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Beginning Mac OS® X Programming by Drew McCormack, Michael Trent

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6.14. Organizing Programs

As explained in Chapter 3, C programs typically comprise many source files with the extension .c. These files contain the definitions of the functions and variables that make up the program. Each source file is usually accompanied by a header file, which has the extension .h. A header file declares the parts of the source file that should be visible to the rest of the program, which may include macros, global variables, data types, and function signatures. Any .c file can utilize the declarations in a header file by including it with the #include preprocessor directive.

Take the following example: You have a function called DoSomething, and a struct called Monkey, and you want to put them into a separate file from the main function. You could write a header file, Monkey.h, which contains declarations and definitions, like this:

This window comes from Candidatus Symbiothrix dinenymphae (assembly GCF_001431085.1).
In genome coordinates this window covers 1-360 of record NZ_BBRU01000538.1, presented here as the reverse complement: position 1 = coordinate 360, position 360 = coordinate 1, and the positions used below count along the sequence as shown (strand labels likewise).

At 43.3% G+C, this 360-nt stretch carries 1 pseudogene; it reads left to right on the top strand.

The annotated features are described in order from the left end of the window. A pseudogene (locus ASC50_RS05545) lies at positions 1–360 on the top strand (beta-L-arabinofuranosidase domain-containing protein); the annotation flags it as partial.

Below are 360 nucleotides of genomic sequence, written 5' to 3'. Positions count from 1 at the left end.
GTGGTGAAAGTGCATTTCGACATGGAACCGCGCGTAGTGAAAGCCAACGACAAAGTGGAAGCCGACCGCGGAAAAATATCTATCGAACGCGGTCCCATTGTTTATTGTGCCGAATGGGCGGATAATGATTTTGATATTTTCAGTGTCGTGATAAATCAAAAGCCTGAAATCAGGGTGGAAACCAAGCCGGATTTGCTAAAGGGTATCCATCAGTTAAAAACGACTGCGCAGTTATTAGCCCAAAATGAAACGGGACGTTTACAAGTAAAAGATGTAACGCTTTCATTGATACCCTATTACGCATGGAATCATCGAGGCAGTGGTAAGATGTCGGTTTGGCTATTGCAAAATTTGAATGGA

#ifndef MONKEY_H
#define MONKEY_H

typedef struct {
    char *name;
} Monkey;

void DoSomething(Monkey *monkey);

#endif

The first thing you will notice is that there are some preprocessor directives that don't have anything to do with the code itself. These directives are called guards. Definitions such as the struct Monkey can only be defined once, or the compiler will report an error. To avoid this, the guard is introduced, to ensure that the definitions in the header file only get imported once, no matter how many times #include "Monkey.h" appears.

The first line of the guard checks if the macro MONKEY_H is defined. If not, the preprocessor ...

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